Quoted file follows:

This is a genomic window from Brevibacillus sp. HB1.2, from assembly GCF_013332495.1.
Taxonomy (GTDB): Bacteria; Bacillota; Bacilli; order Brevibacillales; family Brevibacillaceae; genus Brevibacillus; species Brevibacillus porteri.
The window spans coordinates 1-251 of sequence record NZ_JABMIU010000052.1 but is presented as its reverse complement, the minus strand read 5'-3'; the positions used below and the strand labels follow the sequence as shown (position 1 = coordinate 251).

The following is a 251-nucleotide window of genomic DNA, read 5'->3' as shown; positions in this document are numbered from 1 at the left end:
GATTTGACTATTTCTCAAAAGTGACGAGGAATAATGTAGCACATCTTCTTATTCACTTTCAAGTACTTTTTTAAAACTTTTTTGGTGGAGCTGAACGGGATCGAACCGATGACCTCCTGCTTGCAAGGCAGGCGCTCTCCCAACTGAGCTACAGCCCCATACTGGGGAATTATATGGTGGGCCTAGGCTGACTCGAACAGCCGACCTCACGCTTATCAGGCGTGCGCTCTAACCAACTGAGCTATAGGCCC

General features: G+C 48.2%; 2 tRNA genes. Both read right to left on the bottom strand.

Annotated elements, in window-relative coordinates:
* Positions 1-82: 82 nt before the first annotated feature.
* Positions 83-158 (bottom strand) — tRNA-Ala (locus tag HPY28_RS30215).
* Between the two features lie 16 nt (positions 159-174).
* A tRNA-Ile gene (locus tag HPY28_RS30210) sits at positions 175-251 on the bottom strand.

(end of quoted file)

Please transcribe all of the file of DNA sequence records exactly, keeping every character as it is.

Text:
This is a genomic window from Brevibacillus sp. HB1.2, from assembly GCF_013332495.1.
Taxonomy (GTDB): Bacteria; Bacillota; Bacilli; order Brevibacillales; family Brevibacillaceae; genus Brevibacillus; species Brevibacillus porteri.
The window spans coordinates 1-251 of sequence record NZ_JABMIU010000052.1 but is presented as its reverse complement, the minus strand read 5'-3'; the positions used below and the strand labels follow the sequence as shown (position 1 = coordinate 251).

The following is a 251-nucleotide window of genomic DNA, read 5'->3' as shown; positions in this document are numbered from 1 at the left end:
GATTTGACTATTTCTCAAAAGTGACGAGGAATAATGTAGCACATCTTCTTATTCACTTTCAAGTACTTTTTTAAAACTTTTTTGGTGGAGCTGAACGGGATCGAACCGATGACCTCCTGCTTGCAAGGCAGGCGCTCTCCCAACTGAGCTACAGCCCCATACTGGGGAATTATATGGTGGGCCTAGGCTGACTCGAACAGCCGACCTCACGCTTATCAGGCGTGCGCTCTAACCAACTGAGCTATAGGCCC

General features: G+C 48.2%; 2 tRNA genes. Both read right to left on the bottom strand.

Annotated elements, in window-relative coordinates:
* Positions 1-82: 82 nt before the first annotated feature.
* Positions 83-158 (bottom strand) — tRNA-Ala (locus tag HPY28_RS30215).
* Between the two features lie 16 nt (positions 159-174).
* A tRNA-Ile gene (locus tag HPY28_RS30210) sits at positions 175-251 on the bottom strand.